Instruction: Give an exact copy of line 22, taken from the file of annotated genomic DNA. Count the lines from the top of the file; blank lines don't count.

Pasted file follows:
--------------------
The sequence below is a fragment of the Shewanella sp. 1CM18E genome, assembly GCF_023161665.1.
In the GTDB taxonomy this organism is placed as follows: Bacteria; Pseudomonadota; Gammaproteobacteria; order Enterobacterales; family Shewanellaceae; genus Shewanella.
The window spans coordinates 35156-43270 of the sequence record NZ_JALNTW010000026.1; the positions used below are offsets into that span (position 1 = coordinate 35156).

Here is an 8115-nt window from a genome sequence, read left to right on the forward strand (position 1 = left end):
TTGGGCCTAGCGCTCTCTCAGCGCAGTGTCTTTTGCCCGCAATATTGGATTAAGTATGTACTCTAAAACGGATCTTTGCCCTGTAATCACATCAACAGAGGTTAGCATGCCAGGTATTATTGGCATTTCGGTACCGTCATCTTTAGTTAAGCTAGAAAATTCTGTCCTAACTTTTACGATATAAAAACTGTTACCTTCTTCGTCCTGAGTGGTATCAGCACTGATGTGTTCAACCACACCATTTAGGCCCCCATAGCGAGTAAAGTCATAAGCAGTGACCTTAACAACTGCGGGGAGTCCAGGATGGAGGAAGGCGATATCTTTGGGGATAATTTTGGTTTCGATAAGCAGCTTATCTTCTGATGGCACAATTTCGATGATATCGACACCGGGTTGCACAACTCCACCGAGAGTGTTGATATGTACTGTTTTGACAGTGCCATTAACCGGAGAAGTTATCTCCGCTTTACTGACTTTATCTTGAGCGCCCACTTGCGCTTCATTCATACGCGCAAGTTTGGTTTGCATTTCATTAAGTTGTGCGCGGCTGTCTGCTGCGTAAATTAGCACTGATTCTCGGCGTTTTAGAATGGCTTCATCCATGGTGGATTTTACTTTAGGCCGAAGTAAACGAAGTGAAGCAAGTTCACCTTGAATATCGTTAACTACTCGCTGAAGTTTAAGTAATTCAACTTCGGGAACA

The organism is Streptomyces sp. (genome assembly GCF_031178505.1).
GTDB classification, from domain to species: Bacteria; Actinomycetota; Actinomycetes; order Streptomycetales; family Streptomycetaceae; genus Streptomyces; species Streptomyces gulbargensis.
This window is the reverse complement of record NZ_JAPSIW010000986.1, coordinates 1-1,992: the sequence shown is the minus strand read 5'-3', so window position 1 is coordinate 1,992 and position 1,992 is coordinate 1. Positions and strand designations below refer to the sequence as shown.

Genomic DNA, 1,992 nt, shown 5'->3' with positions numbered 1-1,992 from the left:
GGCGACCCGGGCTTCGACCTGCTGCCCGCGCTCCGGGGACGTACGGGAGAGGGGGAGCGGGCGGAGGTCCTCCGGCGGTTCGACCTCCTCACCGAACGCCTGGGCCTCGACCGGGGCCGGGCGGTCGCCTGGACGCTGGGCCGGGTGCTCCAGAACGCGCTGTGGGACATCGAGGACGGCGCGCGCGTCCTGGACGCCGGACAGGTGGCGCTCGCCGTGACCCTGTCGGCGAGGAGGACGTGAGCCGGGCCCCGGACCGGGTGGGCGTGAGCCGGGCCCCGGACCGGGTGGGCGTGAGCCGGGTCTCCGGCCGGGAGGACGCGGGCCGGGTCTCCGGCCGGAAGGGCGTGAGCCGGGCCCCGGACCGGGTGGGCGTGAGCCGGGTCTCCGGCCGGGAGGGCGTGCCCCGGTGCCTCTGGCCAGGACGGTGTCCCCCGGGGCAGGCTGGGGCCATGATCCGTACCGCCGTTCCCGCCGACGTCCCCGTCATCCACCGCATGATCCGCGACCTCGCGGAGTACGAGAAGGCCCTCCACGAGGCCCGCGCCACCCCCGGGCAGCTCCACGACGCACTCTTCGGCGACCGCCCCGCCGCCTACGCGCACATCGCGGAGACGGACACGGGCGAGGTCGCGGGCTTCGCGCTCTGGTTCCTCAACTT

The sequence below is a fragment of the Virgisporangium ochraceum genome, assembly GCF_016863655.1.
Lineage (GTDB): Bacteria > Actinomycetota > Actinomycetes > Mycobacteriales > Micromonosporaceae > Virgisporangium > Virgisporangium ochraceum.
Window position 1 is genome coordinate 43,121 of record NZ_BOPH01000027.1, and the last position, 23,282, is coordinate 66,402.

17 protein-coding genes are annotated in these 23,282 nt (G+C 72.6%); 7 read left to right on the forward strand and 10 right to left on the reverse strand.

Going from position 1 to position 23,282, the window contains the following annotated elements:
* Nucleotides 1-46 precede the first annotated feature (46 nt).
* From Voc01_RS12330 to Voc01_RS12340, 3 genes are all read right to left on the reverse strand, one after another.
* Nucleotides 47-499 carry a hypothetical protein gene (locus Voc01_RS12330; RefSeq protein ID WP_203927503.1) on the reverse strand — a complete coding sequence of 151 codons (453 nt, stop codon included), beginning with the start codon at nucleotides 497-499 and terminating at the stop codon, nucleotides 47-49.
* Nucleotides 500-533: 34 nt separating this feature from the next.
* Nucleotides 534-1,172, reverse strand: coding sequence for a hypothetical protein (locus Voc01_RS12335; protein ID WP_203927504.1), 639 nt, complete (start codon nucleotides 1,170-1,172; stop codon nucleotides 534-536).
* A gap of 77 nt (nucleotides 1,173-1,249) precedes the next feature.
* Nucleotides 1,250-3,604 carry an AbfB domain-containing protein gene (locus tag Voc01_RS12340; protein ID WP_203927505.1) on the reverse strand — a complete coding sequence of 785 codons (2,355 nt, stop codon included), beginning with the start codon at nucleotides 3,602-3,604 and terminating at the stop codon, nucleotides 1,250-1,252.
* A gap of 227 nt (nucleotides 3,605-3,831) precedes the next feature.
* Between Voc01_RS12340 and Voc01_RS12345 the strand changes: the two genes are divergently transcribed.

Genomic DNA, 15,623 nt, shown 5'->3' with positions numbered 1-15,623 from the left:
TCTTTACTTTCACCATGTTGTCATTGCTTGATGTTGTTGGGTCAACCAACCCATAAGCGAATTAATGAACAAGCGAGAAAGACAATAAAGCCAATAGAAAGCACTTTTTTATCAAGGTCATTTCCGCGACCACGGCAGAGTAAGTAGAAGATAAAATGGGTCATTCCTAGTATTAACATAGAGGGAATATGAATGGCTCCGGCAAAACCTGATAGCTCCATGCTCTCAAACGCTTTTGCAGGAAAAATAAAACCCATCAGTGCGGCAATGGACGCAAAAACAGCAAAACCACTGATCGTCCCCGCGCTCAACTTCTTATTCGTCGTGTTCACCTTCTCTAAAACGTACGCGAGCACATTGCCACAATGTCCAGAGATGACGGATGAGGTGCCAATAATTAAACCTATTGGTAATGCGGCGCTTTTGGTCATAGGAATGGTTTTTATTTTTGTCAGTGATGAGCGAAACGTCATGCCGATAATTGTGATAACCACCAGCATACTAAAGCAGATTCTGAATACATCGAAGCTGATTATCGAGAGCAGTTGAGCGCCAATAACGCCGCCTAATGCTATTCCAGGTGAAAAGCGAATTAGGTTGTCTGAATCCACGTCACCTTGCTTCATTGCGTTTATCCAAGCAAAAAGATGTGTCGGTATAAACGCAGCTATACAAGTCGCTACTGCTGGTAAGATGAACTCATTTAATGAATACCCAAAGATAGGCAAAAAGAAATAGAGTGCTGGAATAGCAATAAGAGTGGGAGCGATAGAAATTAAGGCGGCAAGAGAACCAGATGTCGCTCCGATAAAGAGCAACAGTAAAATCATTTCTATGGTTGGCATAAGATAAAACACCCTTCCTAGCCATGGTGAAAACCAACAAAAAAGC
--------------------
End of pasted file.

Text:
* Nucleotides 1,250-3,604 carry an AbfB domain-containing protein gene (locus tag Voc01_RS12340; protein ID WP_203927505.1) on the reverse strand — a complete coding sequence of 785 codons (2,355 nt, stop codon included), beginning with the start codon at nucleotides 3,602-3,604 and terminating at the stop codon, nucleotides 1,250-1,252.